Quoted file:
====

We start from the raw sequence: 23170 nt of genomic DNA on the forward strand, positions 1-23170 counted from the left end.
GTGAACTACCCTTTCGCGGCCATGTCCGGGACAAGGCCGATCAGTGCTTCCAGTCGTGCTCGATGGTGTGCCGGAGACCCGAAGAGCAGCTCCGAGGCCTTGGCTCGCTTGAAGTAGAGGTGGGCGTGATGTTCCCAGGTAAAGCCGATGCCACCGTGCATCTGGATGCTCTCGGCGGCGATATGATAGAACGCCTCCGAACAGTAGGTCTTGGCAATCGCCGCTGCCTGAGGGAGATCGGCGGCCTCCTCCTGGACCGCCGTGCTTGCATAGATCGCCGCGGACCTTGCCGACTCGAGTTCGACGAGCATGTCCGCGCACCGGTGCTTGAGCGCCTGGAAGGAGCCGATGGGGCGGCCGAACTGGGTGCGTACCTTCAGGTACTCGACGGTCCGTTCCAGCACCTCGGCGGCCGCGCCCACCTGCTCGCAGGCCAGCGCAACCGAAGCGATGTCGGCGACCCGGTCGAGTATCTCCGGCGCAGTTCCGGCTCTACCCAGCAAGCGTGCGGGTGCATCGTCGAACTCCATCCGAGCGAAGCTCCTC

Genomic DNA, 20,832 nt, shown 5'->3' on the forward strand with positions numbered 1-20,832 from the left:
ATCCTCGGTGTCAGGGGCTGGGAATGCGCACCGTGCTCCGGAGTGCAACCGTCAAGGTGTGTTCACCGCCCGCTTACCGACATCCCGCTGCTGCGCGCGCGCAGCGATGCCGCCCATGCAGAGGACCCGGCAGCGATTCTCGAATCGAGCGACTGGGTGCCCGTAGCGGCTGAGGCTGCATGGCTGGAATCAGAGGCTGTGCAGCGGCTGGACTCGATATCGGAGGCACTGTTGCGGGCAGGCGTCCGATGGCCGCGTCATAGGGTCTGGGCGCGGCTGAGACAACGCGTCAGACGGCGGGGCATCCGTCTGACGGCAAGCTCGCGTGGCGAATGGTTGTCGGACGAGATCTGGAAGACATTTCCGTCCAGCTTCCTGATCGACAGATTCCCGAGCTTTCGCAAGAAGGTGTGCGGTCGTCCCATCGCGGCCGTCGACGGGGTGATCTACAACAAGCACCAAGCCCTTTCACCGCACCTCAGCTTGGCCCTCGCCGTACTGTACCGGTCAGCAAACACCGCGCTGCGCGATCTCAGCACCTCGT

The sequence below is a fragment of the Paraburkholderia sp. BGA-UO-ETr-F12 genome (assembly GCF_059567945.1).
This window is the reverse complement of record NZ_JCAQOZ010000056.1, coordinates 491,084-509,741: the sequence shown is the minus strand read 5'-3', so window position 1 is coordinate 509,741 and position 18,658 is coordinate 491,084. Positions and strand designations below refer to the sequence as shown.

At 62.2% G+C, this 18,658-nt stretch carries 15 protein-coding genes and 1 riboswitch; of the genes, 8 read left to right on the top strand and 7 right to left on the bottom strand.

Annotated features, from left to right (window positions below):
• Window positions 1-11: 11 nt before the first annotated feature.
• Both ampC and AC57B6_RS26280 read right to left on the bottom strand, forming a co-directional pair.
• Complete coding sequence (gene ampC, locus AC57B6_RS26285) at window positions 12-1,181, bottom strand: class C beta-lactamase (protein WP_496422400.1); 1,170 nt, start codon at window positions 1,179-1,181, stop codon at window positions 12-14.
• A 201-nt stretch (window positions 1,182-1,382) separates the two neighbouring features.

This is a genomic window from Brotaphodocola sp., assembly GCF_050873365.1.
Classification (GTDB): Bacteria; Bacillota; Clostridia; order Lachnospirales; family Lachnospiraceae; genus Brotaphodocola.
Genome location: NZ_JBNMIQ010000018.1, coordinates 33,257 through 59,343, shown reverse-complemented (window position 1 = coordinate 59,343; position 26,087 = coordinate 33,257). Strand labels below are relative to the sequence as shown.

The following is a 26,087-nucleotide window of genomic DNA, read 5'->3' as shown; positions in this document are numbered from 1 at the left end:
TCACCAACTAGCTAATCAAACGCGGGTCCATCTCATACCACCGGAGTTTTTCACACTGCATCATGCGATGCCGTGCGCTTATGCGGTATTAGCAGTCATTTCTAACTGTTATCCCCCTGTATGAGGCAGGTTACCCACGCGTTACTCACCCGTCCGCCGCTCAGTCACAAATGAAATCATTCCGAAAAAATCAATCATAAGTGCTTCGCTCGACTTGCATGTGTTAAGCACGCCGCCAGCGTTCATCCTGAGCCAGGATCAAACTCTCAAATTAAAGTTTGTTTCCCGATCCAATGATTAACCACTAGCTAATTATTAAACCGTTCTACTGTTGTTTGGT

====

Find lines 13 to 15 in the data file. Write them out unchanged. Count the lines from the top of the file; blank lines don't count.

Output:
This is a genomic window from Brotaphodocola sp., assembly GCF_050873365.1.
Classification (GTDB): Bacteria; Bacillota; Clostridia; order Lachnospirales; family Lachnospiraceae; genus Brotaphodocola.
Genome location: NZ_JBNMIQ010000018.1, coordinates 33,257 through 59,343, shown reverse-complemented (window position 1 = coordinate 59,343; position 26,087 = coordinate 33,257). Strand labels below are relative to the sequence as shown.